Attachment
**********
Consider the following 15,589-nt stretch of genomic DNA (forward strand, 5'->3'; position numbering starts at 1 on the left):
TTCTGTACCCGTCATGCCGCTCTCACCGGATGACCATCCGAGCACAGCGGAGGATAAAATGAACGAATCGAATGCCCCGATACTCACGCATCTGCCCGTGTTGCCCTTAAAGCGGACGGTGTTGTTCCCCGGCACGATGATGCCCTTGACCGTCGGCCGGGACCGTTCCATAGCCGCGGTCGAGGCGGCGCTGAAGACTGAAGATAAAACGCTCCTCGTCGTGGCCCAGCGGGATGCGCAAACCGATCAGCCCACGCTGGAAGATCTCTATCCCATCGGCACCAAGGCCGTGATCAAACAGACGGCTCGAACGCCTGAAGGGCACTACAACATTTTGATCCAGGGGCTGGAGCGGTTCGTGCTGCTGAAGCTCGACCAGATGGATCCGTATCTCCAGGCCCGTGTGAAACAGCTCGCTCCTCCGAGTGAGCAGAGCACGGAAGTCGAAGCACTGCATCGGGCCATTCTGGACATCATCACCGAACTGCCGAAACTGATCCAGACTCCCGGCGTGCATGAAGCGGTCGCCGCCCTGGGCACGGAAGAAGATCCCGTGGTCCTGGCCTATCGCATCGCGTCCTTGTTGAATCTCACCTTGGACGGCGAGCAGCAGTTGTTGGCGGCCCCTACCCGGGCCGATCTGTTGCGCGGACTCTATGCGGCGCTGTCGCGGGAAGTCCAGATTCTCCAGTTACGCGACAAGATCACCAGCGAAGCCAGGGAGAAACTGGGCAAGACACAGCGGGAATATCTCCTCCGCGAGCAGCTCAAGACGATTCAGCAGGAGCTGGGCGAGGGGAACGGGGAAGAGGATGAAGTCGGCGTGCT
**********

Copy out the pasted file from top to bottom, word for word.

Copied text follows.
Consider the following 15,589-nt stretch of genomic DNA (forward strand, 5'->3'; position numbering starts at 1 on the left):
TTCTGTACCCGTCATGCCGCTCTCACCGGATGACCATCCGAGCACAGCGGAGGATAAAATGAACGAATCGAATGCCCCGATACTCACGCATCTGCCCGTGTTGCCCTTAAAGCGGACGGTGTTGTTCCCCGGCACGATGATGCCCTTGACCGTCGGCCGGGACCGTTCCATAGCCGCGGTCGAGGCGGCGCTGAAGACTGAAGATAAAACGCTCCTCGTCGTGGCCCAGCGGGATGCGCAAACCGATCAGCCCACGCTGGAAGATCTCTATCCCATCGGCACCAAGGCCGTGATCAAACAGACGGCTCGAACGCCTGAAGGGCACTACAACATTTTGATCCAGGGGCTGGAGCGGTTCGTGCTGCTGAAGCTCGACCAGATGGATCCGTATCTCCAGGCCCGTGTGAAACAGCTCGCTCCTCCGAGTGAGCAGAGCACGGAAGTCGAAGCACTGCATCGGGCCATTCTGGACATCATCACCGAACTGCCGAAACTGATCCAGACTCCCGGCGTGCATGAAGCGGTCGCCGCCCTGGGCACGGAAGAAGATCCCGTGGTCCTGGCCTATCGCATCGCGTCCTTGTTGAATCTCACCTTGGACGGCGAGCAGCAGTTGTTGGCGGCCCCTACCCGGGCCGATCTGTTGCGCGGACTCTATGCGGCGCTGTCGCGGGAAGTCCAGATTCTCCAGTTACGCGACAAGATCACCAGCGAAGCCAGGGAGAAACTGGGCAAGACACAGCGGGAATATCTCCTCCGCGAGCAGCTCAAGACGATTCAGCAGGAGCTGGGCGAGGGGAACGGGGAAGAGGATGAAGTCGGCGTGCT